Supreme Court declares unconstitutional reform of Law of Central Bank of Venezuela

Hace 2 años.

Through a sentence of 31.03.2016, the Constitutional Chamber of the Supreme Justice Court, in exercise of the preventive control of the constitutionality of laws, under Article 214 of the Fundamental Text,  declared as unconstitutional the Law of Partial Reform of Decree no. 2,179 with Rank, Value and Force of Law of Partial Reform Law of the Central Bank of Venezuela, enacted by the National Assembly on March 3 this year. A requirement that was requested by the President of the Republic, citizen Nicolas Maduro Moros, by a letter entered on date 17/03/2016.

In its motivation, the chamber made a comparative study of the constitutions of countries that enshrine their central banks as public and autonomous institutions, concluding that, in most cases, the appointment of its authorities is vested in the National Executive.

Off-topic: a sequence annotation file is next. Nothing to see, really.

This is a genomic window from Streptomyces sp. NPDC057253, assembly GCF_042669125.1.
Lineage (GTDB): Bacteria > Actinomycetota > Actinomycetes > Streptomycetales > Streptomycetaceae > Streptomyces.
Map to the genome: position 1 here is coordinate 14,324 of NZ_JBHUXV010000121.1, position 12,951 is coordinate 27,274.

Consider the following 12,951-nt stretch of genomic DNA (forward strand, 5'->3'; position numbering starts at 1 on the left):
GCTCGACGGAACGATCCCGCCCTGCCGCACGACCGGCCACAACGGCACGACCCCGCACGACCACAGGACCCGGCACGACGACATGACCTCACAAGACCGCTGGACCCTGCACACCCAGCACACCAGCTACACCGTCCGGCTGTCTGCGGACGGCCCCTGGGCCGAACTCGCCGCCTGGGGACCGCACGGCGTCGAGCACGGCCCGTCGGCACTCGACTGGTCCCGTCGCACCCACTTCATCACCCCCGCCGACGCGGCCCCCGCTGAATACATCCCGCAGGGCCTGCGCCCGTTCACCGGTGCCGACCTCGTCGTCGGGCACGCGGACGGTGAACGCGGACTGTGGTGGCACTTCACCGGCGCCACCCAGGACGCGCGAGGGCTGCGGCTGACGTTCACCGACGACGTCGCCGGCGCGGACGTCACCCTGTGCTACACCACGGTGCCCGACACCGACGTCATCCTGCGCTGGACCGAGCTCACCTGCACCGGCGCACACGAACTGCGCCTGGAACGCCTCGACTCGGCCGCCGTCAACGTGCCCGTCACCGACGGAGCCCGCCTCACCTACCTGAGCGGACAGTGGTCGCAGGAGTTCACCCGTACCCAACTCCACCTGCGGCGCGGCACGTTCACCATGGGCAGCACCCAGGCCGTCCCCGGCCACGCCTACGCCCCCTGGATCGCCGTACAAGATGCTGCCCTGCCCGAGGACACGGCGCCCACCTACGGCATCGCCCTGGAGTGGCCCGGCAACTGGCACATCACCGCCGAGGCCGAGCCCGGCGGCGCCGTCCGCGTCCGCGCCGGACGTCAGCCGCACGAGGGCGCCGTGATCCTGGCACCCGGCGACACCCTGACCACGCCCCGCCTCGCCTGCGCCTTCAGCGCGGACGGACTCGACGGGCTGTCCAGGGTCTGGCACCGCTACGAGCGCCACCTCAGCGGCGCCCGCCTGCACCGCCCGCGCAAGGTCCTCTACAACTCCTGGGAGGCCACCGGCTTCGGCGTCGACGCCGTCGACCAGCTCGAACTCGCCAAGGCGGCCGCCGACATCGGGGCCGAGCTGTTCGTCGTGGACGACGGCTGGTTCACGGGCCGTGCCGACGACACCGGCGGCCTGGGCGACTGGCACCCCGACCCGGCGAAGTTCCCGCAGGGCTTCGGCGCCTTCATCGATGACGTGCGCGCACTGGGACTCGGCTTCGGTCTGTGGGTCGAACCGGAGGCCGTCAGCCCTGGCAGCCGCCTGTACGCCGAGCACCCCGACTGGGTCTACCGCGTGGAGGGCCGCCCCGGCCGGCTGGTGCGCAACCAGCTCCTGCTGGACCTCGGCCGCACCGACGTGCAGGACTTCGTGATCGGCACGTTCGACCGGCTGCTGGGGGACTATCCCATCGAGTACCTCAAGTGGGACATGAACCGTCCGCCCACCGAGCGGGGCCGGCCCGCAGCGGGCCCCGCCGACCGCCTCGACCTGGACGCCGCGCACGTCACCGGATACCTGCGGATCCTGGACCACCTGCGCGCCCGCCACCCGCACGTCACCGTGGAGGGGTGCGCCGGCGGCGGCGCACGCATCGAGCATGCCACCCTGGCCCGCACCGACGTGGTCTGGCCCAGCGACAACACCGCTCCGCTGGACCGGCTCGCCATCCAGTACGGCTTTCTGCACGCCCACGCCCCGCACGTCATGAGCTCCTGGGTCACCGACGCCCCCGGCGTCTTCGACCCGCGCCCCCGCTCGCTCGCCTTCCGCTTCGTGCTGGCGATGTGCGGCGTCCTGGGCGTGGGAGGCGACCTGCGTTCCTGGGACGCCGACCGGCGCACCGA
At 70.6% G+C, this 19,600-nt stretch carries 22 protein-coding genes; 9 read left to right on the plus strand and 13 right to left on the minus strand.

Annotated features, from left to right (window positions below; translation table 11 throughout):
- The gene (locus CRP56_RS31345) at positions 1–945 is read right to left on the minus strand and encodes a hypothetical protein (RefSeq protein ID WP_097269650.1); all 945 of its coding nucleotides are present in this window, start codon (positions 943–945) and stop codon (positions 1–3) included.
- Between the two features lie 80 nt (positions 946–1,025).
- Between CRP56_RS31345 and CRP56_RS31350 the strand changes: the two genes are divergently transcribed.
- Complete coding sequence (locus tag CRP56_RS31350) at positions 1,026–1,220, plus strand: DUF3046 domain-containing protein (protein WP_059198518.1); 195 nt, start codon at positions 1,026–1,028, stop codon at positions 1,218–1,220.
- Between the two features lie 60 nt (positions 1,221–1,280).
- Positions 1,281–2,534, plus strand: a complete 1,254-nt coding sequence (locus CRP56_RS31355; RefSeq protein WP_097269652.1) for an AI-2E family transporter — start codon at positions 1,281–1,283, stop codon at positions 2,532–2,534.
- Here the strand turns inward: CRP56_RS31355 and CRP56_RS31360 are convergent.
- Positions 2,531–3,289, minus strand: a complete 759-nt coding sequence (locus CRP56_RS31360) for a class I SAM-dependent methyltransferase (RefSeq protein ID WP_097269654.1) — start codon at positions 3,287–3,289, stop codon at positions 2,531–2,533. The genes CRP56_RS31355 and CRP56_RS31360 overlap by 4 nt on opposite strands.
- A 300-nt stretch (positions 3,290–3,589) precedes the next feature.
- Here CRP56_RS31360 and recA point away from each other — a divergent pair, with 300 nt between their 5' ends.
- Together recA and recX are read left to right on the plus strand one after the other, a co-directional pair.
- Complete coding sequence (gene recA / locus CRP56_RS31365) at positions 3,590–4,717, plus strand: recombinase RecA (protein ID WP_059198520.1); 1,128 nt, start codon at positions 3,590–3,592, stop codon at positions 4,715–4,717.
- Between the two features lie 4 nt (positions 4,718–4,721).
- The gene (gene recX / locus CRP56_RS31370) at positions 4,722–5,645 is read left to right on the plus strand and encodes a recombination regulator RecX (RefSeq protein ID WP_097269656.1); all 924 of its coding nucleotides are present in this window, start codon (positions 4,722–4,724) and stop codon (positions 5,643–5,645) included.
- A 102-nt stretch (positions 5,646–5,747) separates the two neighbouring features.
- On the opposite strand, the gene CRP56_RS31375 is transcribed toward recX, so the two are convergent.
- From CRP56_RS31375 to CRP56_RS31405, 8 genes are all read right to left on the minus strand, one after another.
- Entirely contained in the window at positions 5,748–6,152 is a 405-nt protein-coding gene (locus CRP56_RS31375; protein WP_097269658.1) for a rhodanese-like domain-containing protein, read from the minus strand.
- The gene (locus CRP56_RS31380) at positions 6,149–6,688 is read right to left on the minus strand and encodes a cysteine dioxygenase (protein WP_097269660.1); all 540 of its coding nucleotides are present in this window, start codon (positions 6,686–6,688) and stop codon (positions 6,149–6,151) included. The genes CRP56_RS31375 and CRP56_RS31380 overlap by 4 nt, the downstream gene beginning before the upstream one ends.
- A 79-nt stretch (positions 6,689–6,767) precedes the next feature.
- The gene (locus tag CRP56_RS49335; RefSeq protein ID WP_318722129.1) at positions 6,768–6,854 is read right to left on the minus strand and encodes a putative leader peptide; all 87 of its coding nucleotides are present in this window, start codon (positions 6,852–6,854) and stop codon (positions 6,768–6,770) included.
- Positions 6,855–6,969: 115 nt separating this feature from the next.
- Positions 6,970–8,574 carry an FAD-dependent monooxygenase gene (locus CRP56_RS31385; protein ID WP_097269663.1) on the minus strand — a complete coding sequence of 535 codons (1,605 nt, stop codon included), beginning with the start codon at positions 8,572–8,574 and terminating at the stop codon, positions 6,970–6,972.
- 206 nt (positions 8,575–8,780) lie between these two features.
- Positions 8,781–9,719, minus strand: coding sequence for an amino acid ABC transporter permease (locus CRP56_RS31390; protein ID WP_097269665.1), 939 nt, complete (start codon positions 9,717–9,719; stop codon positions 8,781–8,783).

The Constitutional Court declared that the law passed by the National Assembly contravenes the provisions of the eighth cardinal of the Fourth Transitional Provision of the Constitution, since the reform aims to attribute to the National Parliament powers to appoint, ratify and remove the President and other directors of the BCV (Central Bank of Venezuela), regardless of the constitutional principles.

Furthermore, the maximum interpreter of the Constitution established that, with the proposed reform, the National Assembly incurs in misuse of its power, to pursue purposes other than those which are constitutionally permissible, because, they revealed that their aim is to take administrative control of the issuing Institute, which is an attack against the autonomy of the BCV and therefore the stability of the national economy.

This circumstance is more burdensome when trying to make nugatory the powers of the National Executive in the context of a validly enacted economic emergency.